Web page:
A wider than average Q-angle, however, does not excuse you from physical activity, because it is just one predisposing factor. Don’t bother showing up and telling me, “I can’t do any strengthening and my knees will never heal because I have a huge Q-angle.” Don’t go there, girlfriend. That Q-angle is one predisposing factor. Frequently a few weeks of stretching and quad strengthening with a focus on retraining that finicky VMO does the trick, occasionally along with some other supportive treatment like ultrasound to boost the circulation to the painful area, electric stimulation to provide biofeedback and aid your VMO awareness, or taping to assist in positioning the patella correctly.
Easy peasy, right? Sometimes it is, but frequently there can be a little more to it. A thorough exam should also look at what is going on above and below the knee, at your hip and ankle. If your hips are tight, your femurs may rest in a slightly interally or externally rotated position, causing your patella to shift in the opposite direction, tensioning the structures on one side and/or causing friction on the opposite side. If one side of your pelvis is rotated, it may cause a functional leg length discrepancy, and you may be pronating or supinating your foot and ankle in response, which can alter the patellar mechanics. Finally, decreased core strength may be putting more stress on your knees because your body’s shock absorption system is not functioning correctly; and if you’ve ever seen someone with poor trunk stability walking, it is an ugly sight—their feet hit the ground like a load of bricks and you can almost see the ground reaction force vibrate up their legs and cause their knees to hyperextend slightly. Yuck! But these are all factors that, once identified, can be addressed within a relatively short amount of time. Strengthening, manual therapy and arch supports all can be very effective.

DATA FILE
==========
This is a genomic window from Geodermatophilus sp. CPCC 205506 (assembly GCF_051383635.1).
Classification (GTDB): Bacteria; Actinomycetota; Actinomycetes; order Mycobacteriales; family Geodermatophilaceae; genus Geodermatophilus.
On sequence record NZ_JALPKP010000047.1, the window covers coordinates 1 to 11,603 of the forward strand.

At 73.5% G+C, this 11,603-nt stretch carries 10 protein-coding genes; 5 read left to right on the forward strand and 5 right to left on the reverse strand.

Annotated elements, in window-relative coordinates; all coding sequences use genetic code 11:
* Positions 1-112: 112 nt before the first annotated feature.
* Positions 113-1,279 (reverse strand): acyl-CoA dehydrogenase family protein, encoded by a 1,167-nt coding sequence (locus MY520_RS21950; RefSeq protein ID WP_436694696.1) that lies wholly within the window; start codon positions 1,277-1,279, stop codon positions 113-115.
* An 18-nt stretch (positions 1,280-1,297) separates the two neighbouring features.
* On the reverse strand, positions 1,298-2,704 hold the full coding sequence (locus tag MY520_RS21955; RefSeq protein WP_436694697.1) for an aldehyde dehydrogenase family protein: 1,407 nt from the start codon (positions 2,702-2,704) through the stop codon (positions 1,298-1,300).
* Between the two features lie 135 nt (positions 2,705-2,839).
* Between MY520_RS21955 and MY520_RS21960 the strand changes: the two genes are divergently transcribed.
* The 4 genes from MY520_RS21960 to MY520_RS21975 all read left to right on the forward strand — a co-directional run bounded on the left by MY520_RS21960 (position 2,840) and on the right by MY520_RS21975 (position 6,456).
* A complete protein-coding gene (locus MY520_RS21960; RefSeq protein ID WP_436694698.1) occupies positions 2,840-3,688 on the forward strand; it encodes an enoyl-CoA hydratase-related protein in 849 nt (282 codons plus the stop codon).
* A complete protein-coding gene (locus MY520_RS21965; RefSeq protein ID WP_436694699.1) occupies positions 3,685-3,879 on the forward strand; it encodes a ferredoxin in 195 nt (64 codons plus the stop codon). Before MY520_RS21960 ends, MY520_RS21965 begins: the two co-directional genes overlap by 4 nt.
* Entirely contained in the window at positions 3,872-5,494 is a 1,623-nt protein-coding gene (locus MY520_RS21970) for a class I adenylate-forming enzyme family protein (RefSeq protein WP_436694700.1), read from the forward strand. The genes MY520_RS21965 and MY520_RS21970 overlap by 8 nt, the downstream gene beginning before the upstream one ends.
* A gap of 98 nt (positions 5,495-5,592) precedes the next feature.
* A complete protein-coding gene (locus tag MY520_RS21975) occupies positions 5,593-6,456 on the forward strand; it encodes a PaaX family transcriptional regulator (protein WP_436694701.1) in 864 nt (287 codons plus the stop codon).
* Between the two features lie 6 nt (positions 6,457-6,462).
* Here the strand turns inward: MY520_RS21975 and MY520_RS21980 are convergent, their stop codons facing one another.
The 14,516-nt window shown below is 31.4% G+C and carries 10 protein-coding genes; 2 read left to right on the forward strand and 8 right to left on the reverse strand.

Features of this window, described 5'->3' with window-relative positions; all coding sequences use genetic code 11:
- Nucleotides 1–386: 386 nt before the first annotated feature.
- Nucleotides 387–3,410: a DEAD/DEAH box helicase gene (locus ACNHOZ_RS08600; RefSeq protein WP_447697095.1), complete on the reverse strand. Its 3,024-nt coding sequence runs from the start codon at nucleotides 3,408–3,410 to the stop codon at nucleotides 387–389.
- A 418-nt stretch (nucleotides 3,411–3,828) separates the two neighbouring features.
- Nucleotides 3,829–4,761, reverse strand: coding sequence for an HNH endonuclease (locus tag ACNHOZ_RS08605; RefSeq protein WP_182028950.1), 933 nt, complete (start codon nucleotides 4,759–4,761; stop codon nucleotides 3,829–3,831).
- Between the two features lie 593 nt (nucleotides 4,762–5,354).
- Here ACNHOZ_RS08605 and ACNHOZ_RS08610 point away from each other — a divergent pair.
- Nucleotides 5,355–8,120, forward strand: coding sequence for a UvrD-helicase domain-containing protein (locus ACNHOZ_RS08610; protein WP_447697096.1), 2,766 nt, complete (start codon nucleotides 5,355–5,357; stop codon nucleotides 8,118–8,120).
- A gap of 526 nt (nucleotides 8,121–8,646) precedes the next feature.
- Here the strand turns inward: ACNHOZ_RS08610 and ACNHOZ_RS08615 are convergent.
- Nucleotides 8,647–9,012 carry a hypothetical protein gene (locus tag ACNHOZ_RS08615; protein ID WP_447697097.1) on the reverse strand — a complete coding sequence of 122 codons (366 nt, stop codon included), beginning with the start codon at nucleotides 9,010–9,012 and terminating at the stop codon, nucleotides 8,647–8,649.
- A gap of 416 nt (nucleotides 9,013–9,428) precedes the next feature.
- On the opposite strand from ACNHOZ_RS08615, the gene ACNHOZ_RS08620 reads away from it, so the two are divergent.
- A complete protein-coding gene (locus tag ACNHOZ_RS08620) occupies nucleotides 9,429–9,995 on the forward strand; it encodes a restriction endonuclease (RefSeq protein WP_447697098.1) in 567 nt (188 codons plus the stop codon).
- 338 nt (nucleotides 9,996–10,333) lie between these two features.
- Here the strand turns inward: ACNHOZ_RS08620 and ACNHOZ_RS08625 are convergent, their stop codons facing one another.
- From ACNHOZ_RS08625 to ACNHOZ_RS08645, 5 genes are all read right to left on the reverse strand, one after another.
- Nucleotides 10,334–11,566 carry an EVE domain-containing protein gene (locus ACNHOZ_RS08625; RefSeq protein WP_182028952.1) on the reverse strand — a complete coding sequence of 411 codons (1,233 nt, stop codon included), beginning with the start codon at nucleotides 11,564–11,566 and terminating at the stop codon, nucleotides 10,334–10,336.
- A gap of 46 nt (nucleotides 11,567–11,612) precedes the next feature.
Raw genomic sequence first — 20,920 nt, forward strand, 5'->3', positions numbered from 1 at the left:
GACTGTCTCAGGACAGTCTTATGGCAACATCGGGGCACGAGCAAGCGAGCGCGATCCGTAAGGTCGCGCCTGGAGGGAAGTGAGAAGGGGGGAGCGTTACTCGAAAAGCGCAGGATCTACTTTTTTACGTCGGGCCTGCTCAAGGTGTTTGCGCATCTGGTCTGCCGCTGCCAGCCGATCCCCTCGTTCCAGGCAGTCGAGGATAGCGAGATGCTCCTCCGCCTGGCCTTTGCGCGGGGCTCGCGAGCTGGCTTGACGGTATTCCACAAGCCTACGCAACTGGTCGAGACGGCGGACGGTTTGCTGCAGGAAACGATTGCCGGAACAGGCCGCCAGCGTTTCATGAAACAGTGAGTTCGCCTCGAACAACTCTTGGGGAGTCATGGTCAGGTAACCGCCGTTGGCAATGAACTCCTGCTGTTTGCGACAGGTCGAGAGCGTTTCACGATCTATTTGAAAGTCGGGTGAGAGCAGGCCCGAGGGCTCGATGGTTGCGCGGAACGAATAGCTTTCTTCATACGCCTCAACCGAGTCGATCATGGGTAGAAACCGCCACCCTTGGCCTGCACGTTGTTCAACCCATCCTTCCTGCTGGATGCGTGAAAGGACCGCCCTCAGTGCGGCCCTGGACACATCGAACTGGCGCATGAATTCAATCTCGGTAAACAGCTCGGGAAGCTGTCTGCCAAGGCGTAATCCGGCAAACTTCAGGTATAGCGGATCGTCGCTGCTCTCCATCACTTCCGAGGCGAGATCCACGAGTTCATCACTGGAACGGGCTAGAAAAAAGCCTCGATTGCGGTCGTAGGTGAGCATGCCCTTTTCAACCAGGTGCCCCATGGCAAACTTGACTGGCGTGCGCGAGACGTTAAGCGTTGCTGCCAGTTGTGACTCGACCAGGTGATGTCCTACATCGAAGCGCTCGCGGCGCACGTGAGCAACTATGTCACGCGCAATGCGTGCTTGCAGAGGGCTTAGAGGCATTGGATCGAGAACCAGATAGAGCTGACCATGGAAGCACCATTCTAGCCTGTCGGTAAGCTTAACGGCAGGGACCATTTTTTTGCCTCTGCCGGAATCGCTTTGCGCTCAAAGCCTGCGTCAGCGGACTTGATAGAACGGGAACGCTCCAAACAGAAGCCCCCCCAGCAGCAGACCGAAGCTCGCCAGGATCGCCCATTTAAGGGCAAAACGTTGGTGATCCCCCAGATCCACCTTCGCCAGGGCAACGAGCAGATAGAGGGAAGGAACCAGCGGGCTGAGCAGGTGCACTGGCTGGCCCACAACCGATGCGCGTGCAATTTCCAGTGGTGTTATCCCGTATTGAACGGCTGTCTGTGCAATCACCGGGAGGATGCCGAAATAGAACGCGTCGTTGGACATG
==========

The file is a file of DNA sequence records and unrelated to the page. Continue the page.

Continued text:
Most cases do respond to PT, particularly if you follow instructions and do your exercises! And I strongly encourage you to give it your best shot, because the surgical options out there aren’t fun. Some people love the idea of surgery, but I am telling you from what I’ve seen on the rehab side that the clients I have known who have had lateral releases wound up back with me 18 months later when the soft tissue healed and the problem was back. The one or two patellar realignments I’ve seen left clients with miserable bone pain and still slogging away at the same old exercises. I’m sure I will get 20 blog comments from people telling me that I don’t know what I’m talking about, PT didn’t help and they sailed through surgery with neither an ounce of pain nor an ounce of rehab—but I’ve never met those people. Some clients I have known also have opted for cortisone injections, which do not fix the patellar mechanics, of course, but may help a severely inflamed patella by temporarily easing the pain enough for the client to get somewhere with their strengthening.